Dan Healy and his old friend John Kanas have covered a lot of common ground since their North Fork Bank in Long Island, N.Y., became part of Capital One a few years ago.
Both jumped into Florida banking by matching private equity dollars with fizzling banks. Kanas' group bought the failed BankUnited last year and recapitalized what's currently the largest bank based in Florida. Healy's group, Bond Street Holdings, has bought three failed Florida banks so far and envisions building a coast-to-coast branch network that he thinks could rival his friend's as the biggest headquartered in the state.
They are not alone in seizing the moment.
Just this year, 22 Florida banks have failed, pushing the state past Georgia to No.1 in that undesired category. Nationally, more than one in 10 banks are on the FDIC's latest troubled banks' list; in Florida, some bank analysts put the number closer to one in three.
The great purge of problem banks has given rise to a new breed of Florida banker: the private equity investor.
They go by names like North American Financial Holdings and BSE Management. They're headed by ex-regulators and former big bankers, such as Bank of America's Gene Taylor, who once ran his company's Tampa-based Florida operation. And they have hundreds of millions, if not billions, of dollars at their disposal to cut deals with regulators for assuming troubled institutions.
SNL Financial counts at least 15 government-assisted deals nationwide since 2006 in which private equity investors have bought banks worth about $60 billion, with the acquisition of the $13 billion-asset BankUnited in South Florida second only to the IndyMac deal.
"We've become the private equity bank capital for the U.S. in Florida in addition to being the bank failure capital of the country," said Ken Thomas, an independent bank consultant and economist based in Miami. "The two are tied together."
Without singling out any bank, Thomas says he's no fan of "carpetbagger" investors that enter Florida buying a troubled bank and then cash out after making minimal investments in the community and minimal attempts to jump-start loans to the state's flagging real estate market.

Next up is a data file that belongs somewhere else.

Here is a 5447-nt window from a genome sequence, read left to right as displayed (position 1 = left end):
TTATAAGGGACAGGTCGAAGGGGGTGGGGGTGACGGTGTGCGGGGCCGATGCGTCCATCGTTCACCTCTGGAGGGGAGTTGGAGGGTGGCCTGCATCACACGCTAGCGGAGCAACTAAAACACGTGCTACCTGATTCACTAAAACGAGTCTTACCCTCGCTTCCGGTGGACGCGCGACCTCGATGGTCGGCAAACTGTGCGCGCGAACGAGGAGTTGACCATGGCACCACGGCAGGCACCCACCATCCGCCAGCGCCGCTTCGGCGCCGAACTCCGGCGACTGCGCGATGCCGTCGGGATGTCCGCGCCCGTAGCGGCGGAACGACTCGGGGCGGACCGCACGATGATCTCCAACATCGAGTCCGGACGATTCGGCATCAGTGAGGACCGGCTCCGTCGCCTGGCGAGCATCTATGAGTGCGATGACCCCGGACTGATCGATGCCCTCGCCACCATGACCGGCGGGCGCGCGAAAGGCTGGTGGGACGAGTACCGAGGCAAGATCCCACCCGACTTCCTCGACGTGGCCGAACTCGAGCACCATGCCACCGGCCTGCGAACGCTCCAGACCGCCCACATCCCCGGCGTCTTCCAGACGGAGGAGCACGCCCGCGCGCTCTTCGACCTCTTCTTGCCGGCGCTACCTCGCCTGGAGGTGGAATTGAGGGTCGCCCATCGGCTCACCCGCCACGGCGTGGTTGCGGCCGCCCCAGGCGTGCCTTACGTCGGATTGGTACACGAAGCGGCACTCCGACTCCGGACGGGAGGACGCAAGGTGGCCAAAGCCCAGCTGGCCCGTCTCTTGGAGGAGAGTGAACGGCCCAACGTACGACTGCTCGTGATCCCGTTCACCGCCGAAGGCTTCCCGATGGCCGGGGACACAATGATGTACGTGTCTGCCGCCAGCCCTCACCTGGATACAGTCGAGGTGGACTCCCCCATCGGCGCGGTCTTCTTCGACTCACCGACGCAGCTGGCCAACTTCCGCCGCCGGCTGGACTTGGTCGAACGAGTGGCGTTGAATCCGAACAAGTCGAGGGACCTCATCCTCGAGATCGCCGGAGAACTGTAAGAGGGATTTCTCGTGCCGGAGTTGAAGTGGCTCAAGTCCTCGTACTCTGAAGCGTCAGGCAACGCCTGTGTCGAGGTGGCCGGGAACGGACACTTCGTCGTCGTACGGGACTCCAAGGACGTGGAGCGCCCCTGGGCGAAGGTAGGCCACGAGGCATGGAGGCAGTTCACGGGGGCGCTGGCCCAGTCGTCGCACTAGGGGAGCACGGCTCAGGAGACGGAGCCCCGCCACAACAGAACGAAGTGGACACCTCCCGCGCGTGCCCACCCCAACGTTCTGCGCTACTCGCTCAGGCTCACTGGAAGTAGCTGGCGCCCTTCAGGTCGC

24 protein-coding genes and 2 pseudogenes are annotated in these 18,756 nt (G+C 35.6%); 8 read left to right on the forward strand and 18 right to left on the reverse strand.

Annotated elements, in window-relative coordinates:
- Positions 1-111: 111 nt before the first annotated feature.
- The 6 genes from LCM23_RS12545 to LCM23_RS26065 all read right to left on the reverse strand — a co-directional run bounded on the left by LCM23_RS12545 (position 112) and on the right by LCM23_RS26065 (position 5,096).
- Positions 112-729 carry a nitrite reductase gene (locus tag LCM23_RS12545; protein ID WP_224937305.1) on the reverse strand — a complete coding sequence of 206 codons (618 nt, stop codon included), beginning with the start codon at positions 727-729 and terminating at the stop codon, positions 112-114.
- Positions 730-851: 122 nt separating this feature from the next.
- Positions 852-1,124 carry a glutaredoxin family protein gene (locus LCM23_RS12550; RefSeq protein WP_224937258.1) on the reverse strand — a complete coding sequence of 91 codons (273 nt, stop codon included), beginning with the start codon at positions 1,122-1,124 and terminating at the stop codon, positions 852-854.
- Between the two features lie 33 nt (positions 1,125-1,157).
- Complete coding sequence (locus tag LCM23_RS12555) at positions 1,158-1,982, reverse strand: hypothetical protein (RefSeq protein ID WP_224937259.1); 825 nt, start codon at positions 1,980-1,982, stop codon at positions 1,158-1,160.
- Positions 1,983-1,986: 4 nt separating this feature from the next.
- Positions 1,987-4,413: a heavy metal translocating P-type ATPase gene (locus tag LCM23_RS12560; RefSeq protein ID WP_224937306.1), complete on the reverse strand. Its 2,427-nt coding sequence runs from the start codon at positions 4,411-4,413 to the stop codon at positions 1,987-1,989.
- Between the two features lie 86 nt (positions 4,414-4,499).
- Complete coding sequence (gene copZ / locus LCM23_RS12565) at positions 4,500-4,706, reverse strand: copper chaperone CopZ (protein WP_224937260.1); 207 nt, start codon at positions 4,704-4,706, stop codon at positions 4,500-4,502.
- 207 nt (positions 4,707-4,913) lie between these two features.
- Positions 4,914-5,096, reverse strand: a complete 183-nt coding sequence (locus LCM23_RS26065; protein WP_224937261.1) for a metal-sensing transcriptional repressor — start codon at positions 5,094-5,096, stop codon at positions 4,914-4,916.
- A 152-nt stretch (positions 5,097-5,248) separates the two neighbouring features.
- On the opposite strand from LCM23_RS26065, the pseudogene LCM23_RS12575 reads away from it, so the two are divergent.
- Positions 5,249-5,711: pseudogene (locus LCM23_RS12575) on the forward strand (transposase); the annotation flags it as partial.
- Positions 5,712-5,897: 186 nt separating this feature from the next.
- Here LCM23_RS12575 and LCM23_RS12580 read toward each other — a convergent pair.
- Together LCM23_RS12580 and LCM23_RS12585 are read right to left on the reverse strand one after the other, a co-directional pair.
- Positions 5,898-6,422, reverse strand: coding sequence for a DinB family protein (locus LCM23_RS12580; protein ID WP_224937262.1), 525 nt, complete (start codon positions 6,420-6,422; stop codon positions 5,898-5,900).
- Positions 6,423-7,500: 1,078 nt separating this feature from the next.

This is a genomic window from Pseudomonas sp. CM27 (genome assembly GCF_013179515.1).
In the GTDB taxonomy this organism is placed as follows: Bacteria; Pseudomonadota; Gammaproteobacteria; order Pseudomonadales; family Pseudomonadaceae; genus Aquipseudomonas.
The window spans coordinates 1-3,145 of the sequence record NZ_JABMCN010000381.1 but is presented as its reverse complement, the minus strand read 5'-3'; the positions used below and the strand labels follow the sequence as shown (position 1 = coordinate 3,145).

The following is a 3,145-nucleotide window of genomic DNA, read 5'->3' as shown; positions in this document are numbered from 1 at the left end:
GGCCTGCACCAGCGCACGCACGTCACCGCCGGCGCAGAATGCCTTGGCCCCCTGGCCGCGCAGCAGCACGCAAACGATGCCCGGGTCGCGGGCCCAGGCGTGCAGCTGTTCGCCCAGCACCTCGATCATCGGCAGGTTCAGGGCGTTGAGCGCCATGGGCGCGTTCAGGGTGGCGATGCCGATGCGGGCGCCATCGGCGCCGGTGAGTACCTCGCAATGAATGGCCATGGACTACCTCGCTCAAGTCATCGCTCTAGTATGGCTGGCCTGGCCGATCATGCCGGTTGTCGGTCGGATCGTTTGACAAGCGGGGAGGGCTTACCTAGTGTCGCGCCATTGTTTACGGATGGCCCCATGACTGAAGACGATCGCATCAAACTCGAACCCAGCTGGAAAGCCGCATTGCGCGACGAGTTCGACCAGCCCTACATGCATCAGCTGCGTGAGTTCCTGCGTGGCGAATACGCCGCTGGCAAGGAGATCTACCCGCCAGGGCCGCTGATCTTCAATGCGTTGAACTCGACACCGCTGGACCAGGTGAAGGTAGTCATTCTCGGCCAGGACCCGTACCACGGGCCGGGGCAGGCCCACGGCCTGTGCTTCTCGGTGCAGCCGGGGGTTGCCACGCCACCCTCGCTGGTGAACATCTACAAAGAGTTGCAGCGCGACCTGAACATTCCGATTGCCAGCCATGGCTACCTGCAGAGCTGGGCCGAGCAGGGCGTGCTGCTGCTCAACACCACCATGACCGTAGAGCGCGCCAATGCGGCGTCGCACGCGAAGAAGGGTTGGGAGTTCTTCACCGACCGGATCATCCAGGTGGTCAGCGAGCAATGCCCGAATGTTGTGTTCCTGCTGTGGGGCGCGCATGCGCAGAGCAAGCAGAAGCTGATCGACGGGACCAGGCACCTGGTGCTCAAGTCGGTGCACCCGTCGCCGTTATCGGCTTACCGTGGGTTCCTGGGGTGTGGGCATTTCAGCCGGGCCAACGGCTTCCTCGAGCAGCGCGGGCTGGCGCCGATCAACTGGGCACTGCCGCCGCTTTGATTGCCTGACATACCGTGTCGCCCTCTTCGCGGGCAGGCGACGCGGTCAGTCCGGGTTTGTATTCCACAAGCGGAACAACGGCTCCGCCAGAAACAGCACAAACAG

He's also been a longtime opponent of out-of-state megabanks buying Florida's community banks. But at least the megabanks, he said, are subject to regulatory and political pressures when it comes to community reinvestment and working through troubled loans.
Equity players, especially those with a short-term horizon, don't have the same pressures.
"My concern is how much are they really helping the communities when we have communities that are distressed and have double-digit unemployment," Thomas said.
Healy, a part-time resident of Jupiter, insists he has a long-term goal to grow his collection of small banks into a potential $10 billion institution. "We're not a flipper," he said. "Flipping is for IHOP."
Nonetheless, he's on a mission to make a quick return for investors by going public next year with a target of raising at least $100 million in capital. He said his old friend Kanas told him during a recent dinner of a similar goal to take BankUnited public by the end of this year or early next.
Richard Bove, a banking analyst with Rochdale Securities who has long watched Florida's banking evolution, takes a clinical view of the process.
"People who think the private equity people have come to Florida because they're enamored with the state or the long-term potential here … just don't understand what a private equity company does," Bove said. "They want to be in an investment they can walk away from in two to three years with a big profit."
But in defense of the equity players, Bove points out they have served a purpose at a crucial time. They came up with money that others either didn't have or didn't want to risk. They rose up to stabilize the state's banking market.
Did it work? "Well, BankUnited is still here," Bove points out.
Barnett Banks, once based in Jacksonville, was the last of the truly large commercial banks to be based in Florida. It was sold to NationsBank (now Bank of America) in 1997. Since then, Florida has been reshaped into a banking colony dominated by out-of-state giants like Bank of America, SunTrust and Wachovia, now part of Wells Fargo. More recently, international banks such as Canada's TD Bank have moved aggressively into the state.